At 8pm I was ready for some TV to get my mind off of the fact that this labor was going nowhere and was not going to be faster than my first!  We settled in to watch Survivor and I had some ice cream.  After the show at around 9:00 I felt that the contractions were picking up again.  I plugged in my hypnobirthing recordings on my ipod and laid down.  I laid down because I figured if this was the real thing, the contractions would continue to get more frequent in spite of me laying down.  And they did.  My husband called our doula to return and she arrived at about 10:15.

At 10:30pm my husband and doula decided that we should head to the hospital.  I was doing fine and really wanted to stay home, but the contractions were about 1+ minutes long and were about 5 minutes apart.  I couldn’t argue with them so off we went.  We arrived at Swedish at 10:45 and spend about 15 minutes at registration in the ER.  We walked up to Labor and Delivery and got settled into the delivery room at 11pm.  After the monitor was strapped on and vital signs were taken my water broke at 11:15.  Just 45 minutes after arriving at the hospital at 11:29pm, during one pretty long contraction, baby Nathan Kingsbury Goodman was born.  Yes, that’s right, he was born during one contraction!

Oh, and for being a week late, Nathan still only weighed 7 lbs 10 oz!  Proof to me that babies truly are born when they are ready.  And my labor lasted 11 1/2 hours which was longer than my first labor with Tommy.  But due to hypnobirthing I would estimate that any discomfort I had was only during the last 45 minutes and even then it was probably only moderate discomfort.

Some Cool Things

Some of the coolest things about Nathan’s birth were. . .

  • Our midwife was so happy with the ease of the birth that she allowed me to pick up Nathan and put him on my chest right after he came out.  She never even touched him!
  • We spent 2 hours with Nathan after his deliver before he was even weighed or taken out of our arms.
  • At no point during the birth did anyone tell me how far dilated or effaced I was.  I just listened to my body and followed it’s lead.
  • After Nathan was born any discomfort was gone!  There was no epidural aftermath, no back pain, no numbness in the legs, no nothing.  Just happy, healthy baby.
  • Nathan didn’t cry when he was born.
  • We left the hospital after 15 hours at 5 pm the next day.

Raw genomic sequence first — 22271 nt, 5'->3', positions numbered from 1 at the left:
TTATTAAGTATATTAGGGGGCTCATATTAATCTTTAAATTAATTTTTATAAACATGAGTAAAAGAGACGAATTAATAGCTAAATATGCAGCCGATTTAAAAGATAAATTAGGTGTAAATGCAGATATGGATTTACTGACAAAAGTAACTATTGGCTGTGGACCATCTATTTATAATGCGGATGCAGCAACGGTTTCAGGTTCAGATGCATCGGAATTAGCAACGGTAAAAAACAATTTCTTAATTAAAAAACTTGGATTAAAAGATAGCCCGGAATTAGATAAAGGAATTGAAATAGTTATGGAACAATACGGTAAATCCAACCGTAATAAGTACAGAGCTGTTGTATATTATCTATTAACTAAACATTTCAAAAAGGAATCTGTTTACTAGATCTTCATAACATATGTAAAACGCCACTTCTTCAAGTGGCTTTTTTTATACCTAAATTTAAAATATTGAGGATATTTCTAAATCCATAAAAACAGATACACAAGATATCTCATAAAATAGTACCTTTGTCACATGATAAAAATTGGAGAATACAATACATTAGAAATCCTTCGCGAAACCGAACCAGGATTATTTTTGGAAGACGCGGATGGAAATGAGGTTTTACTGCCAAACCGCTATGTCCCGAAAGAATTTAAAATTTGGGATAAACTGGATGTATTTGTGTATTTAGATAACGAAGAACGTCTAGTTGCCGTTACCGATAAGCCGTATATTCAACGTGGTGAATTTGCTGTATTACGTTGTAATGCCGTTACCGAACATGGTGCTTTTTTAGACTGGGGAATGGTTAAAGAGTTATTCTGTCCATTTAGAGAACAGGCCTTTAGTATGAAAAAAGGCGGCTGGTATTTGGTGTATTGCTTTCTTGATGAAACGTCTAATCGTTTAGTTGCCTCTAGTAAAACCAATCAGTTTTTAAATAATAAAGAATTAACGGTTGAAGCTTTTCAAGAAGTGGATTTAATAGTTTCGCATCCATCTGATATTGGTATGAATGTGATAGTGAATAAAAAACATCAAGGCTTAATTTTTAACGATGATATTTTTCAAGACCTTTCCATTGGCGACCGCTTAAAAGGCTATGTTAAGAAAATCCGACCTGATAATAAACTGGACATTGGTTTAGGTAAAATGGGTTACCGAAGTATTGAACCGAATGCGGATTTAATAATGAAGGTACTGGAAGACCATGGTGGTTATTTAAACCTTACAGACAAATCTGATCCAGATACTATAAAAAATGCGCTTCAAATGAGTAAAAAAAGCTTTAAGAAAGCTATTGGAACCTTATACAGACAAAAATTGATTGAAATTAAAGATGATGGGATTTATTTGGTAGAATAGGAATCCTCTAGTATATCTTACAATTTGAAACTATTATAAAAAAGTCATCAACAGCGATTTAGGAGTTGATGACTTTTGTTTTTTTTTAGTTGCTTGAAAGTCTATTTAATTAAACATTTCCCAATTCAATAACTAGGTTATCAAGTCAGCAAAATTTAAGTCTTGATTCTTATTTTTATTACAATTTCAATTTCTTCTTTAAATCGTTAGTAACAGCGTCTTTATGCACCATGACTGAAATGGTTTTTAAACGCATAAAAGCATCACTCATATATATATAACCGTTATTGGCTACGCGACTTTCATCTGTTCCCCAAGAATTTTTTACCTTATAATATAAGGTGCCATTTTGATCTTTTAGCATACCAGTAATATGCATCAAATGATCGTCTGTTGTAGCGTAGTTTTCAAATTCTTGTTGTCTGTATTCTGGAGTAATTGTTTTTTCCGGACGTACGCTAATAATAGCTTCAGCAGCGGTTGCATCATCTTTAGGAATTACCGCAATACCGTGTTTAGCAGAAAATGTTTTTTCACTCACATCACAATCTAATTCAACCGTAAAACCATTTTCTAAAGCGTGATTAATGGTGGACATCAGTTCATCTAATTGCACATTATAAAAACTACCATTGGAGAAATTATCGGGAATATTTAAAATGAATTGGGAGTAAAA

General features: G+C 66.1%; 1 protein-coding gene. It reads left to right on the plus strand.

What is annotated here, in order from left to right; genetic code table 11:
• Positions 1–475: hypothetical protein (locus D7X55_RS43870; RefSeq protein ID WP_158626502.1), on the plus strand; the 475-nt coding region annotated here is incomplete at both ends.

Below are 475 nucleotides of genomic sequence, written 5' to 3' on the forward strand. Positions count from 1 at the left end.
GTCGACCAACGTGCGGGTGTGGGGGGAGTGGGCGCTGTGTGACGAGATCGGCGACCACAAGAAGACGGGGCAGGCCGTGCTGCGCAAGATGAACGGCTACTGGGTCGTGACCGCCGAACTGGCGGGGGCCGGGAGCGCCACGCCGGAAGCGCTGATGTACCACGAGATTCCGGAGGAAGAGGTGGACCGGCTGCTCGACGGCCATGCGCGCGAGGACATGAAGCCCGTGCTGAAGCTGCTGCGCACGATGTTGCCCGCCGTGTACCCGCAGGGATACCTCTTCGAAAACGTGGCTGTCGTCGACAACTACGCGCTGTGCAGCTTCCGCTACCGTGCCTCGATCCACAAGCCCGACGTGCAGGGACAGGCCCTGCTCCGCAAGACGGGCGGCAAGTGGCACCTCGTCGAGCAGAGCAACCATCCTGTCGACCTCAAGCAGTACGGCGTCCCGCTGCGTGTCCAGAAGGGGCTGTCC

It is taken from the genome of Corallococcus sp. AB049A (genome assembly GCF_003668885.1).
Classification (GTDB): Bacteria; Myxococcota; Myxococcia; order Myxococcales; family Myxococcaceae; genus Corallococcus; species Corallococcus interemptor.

• Nathan didn’t spend any time in the nursery, he was in our room the entire time.
  • There were 5 people in the delivery room: Me, my husband, our doula, our midwife and the nurse.  It was a quite and calm room.

Credit where credit is due:

Doula: Jacie Gonzales

Midwife: Anne Walters, CNM

Acupunctuist: Lisa Bullis. Lac

Happy Birthing!

Dr. Lisa Goodman, DC

Filed in: Lisa, Nate
posted by Anonymous

I love hearing about other women who had wonderful birth experiences like I have! I also love hearing other women talk about and think of birth as a nonmedical event (for the most part)! I would have had my babies at home if it weren't for the fact that it was not covered by our healthcare plan so it would have cost about $3500/baby to use a midwife, but even delivering in hospital without midwives or doula's, just the regualar doctors and nurses, we felt lucky to have staff that let me do what came naturally. They let me listen to my body and aside from warm compresses to help reduce tears with my first and breaking my water to prevent cord prolapse with my 3rd, there was no interventions at all. I was out of hospital very quickly (less than 24 hours each time) and home resting comfortably, and getting used to our new family and our new routines! I really hope we can see a shift in how everyone thinks about birth before my daughter's and son have their own families so they can be comfortable choosing the birth that's best for themselves without being questioned and second guessed or looked down upon.

posted by

I agree that you have to "train" for childbirth. However, I was almost two weeks overdue and was induced. I was in labor for 50 hours. Sometimes you can keep yourself healthy and active through your pregnancy but it still won't go as planned.

posted by

I was one of those who went into the hospital with nothing but good intentions. My daughter's surgical birth was not easy, nor was it ideal, and it definitely wasn't free of complications--I just had a mass of incisional endometriosis removed yesterday!

I'm so glad you had such a wonderful experience. Although my daughter's birth was scary (crash c-section, I was unconscious), she is now a healthy and happy three-year-old, and how she entered the world isn't as important to me now as how she explores that world.

Every mind, every body, and every birth is different. I was in labor for 42 hours and begged for an epidural so I could sleep. Flamingogo was two weeks overdue (right about when the placenta starts to deteriorate) and in labor for 50 hours. I'm glad that medical interventions are available for cases like hers, and I wish I would have read this story three years ago. I might have made some different choices.